Under the Big Dipper

the present juncture of affairs—there was too much risk in them. There would, however, be nothing to fear from Marco. Once the girls were out of the town the sparsely settled country would offer few obstacles to his getting across the border. If John could cut the telegraph wires on the way as he planned to do, it would help by delaying the police.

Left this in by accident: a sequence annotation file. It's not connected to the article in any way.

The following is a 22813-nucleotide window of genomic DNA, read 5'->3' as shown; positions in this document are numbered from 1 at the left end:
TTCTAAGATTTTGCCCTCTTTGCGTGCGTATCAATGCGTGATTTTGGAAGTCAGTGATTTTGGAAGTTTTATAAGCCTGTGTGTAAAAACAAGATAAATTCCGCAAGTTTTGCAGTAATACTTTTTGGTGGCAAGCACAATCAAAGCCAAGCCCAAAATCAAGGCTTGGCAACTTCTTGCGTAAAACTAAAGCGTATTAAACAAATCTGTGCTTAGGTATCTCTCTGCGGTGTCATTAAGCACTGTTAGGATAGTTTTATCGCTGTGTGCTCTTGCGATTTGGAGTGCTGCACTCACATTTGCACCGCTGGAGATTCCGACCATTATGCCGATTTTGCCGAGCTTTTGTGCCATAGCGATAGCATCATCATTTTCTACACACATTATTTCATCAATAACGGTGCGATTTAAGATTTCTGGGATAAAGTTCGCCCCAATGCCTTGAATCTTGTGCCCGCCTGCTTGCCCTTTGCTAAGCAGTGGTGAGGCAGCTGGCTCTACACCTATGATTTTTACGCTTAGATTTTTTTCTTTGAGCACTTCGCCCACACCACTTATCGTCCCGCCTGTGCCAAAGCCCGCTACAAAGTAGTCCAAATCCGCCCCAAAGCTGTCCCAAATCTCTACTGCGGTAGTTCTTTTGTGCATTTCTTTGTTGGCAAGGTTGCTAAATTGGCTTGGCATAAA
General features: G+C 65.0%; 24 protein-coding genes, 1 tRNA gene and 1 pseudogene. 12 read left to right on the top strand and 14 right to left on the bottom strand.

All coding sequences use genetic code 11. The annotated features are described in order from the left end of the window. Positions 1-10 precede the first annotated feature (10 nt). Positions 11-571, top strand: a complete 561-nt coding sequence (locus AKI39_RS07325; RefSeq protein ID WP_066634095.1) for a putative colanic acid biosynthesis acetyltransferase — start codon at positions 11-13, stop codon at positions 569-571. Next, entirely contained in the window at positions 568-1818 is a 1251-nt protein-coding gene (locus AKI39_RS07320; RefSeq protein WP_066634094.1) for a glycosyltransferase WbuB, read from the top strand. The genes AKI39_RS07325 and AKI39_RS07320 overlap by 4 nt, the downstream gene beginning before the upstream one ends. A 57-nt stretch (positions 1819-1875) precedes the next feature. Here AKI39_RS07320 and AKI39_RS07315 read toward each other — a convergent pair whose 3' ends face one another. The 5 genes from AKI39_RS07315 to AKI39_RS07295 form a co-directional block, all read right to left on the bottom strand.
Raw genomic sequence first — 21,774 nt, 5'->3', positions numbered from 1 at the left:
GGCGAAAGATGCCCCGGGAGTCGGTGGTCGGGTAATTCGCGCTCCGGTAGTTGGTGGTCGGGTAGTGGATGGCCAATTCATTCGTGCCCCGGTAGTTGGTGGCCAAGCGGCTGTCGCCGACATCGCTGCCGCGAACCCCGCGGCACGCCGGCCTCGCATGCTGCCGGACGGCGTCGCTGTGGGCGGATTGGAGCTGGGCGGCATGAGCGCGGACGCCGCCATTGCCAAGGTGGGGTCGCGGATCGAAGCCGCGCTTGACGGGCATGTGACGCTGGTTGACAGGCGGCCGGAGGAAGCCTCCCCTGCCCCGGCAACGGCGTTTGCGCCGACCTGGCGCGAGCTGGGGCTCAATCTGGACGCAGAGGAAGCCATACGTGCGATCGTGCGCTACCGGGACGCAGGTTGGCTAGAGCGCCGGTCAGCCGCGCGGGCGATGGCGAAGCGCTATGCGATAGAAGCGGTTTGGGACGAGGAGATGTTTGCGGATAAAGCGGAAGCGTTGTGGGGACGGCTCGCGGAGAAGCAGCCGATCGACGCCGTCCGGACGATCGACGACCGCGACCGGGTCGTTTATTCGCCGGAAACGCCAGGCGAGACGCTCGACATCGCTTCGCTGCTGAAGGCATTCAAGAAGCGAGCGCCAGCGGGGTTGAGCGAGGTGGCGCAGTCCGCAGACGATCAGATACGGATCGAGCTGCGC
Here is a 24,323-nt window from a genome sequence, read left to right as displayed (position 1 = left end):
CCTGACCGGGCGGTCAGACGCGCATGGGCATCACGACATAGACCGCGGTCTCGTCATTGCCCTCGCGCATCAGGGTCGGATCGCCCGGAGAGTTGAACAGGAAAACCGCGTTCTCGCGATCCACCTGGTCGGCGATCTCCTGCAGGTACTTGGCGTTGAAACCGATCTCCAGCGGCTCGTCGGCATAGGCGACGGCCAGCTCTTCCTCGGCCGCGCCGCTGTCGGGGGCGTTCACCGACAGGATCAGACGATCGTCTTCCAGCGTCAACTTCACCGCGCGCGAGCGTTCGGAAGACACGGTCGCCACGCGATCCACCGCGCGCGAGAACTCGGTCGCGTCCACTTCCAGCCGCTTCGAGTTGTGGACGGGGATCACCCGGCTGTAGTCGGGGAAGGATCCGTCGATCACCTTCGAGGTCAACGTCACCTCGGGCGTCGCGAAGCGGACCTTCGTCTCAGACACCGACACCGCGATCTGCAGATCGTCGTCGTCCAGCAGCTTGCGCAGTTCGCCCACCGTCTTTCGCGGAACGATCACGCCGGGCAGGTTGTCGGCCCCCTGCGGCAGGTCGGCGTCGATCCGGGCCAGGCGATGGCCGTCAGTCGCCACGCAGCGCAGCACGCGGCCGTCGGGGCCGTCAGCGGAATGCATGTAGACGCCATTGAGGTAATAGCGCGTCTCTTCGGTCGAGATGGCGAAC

But he would meet his greatest difficulty in the actual crossing of the border, thought Rosen. There was no road over the mountains for hundreds of miles, except by means of the passes, and these were well guarded by the military and the Lingari gendarmes. If he attempted to cross without a passport, Herr Morton might have to fight for it. That was the weak part of the plan. Did Herr Morton realize it?

John coolly said he did realize it; but he would take the risk. He was of the firm opinion that he would manage to get through somehow.

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